Evicting a demon involves taking authority over it, naming it, and commanding it, in the name of Jesus Christ, to leave and go where Jesus sends it. However, if you only read this blog, without looking over those I’ve written for the last couple months, you’ll be ill-equipped to evict an evil spirit. Why? Because today’s step must follow those that preceded it. Otherwise, the demon won’t leave or it could manifest itself in a dramatic and dangerous way. Of course, an evil spirit may manifest itself anyway, but the previous steps reduce the likelihood and remove any right it has to remain.
Having said that, here’s what happened to a man I recently met with.
After spending a couple hours helping Sean extend forgiveness to himself and those who had wronged him and repenting of sinful thoughts and actions, it was time to evict the evil spirits that had tormented him for decades.
Wanting to prepare him for what might happen, I told him, “When I ask the demon to identify itself you may hear a name. It could be something like, lust, death, suicide, anger, rage, or a word or name you don’t know.”
Sean nodded his head indicating he understood.
“When I command it to leave, you may feel something. I’ve seen people suddenly cry out or convulse. One man’s muscles went completely limp and he slumped over in his chair, unable to move. It may choke you. It could speak through you. Or, you may not feel anything at all.
“Will I know it’s left?” he asked.
“Yes. You’ll know it’s gone because you’ll likely feel it leave. You may hear it cry out as it leaves. People tell me after it’s gone they have a tremendous sense of freedom, lightness and cleanness.”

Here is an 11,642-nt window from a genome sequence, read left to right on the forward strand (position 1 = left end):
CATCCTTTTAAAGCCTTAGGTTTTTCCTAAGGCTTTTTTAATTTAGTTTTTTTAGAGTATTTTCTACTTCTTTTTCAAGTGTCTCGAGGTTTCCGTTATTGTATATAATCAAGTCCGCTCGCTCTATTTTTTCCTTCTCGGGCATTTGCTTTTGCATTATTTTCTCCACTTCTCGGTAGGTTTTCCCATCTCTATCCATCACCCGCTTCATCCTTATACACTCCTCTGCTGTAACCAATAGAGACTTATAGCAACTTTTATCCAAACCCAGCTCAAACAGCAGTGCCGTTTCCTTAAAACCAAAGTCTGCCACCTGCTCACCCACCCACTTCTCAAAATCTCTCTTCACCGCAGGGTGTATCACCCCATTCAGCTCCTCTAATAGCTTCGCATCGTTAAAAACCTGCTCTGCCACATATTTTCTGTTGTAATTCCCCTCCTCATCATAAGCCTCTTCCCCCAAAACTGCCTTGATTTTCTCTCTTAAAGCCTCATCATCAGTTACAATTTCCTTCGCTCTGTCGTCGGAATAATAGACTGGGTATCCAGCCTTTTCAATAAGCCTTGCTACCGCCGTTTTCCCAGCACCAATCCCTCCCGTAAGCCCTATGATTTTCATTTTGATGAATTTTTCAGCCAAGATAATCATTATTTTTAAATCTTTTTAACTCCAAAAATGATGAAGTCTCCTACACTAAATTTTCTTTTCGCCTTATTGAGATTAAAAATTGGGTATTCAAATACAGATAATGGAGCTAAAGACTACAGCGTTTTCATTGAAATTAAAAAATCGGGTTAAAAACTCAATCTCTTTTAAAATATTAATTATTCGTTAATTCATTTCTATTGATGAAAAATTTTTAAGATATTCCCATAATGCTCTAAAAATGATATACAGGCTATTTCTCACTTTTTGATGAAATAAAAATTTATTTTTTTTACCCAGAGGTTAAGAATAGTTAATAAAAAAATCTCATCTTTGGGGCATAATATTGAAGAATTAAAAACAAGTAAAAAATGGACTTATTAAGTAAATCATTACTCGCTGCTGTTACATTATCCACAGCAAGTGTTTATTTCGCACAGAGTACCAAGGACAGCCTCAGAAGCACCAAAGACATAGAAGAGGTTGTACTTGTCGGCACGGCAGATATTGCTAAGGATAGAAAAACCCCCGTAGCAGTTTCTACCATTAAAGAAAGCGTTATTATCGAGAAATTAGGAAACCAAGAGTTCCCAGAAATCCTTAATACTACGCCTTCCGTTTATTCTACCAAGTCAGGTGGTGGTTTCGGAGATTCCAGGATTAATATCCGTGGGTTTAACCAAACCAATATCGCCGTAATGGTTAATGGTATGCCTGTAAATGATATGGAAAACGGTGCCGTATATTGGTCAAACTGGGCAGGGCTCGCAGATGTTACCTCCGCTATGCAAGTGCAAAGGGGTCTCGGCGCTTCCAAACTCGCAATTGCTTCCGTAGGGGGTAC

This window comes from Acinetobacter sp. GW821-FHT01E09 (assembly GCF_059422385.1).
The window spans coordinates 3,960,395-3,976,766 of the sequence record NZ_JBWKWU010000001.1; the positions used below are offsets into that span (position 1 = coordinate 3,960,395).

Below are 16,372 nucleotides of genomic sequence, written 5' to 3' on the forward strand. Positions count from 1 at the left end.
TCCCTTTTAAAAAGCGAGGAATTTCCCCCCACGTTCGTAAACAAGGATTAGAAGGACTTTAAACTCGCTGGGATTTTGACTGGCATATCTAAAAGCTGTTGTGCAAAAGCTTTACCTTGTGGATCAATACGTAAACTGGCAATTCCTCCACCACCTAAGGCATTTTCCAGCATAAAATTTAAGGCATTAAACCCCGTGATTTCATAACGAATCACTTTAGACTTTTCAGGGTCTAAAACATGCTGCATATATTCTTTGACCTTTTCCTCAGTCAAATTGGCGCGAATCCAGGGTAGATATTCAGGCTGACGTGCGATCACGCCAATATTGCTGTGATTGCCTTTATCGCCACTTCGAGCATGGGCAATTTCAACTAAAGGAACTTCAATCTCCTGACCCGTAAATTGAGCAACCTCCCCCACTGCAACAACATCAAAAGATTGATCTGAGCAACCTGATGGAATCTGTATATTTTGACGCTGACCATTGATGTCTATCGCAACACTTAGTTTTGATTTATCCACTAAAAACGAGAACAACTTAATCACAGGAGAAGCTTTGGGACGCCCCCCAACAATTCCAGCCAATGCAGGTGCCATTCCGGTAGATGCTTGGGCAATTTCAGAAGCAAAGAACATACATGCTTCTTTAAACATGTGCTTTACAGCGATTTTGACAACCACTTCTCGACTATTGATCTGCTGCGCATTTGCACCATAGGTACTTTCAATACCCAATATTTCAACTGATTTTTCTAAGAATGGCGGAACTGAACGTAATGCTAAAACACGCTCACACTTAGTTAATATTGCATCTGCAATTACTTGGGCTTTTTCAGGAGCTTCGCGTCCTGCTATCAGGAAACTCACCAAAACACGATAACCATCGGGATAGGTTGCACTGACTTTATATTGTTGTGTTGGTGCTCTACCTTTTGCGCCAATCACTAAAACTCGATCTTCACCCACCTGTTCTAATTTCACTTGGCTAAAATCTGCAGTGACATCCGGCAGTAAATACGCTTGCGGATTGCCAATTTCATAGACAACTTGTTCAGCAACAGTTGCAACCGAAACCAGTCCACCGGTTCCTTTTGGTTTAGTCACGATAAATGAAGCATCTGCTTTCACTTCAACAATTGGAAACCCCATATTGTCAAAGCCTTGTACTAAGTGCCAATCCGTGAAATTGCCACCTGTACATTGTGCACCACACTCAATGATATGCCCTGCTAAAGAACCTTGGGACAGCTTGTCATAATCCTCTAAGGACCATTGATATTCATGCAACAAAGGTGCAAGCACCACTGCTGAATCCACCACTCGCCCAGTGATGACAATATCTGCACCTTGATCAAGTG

“Are you ready?”
“I’m ready,” he said.
Because we had talked I already knew the identity of some of the demons. “In the name of Jesus Christ I am taking authority over every evil spirit that inhabits Sean,” I said. “I forbid you from lying to me or communicating with each other. When I tell you to leave you must comply.”
Following the example of Paul in Acts 16:16-18 I ordered the demons out. “In the name of Jesus Christ I command you, demon of self-hatred, to leave Sean and go wherever Jesus Christ sends you and never come back and torment him.”
Sean grabbed his chest, “It hurts,” he said. “I think I’m having a heart attack.”
“I command you to leave Sean and not hurt him,” I said.
Sean grabbed his chest with both hands. “It hurts,” he said.
A moment later the pain subsided and Sean shook his head. “That was weird,” he said. “I could feel it leave.”
Thirty minutes later, Sean was a free man. But two steps remained to preserve his freedom. Next week, we’ll look at the first one.
Photo by Dave R, CC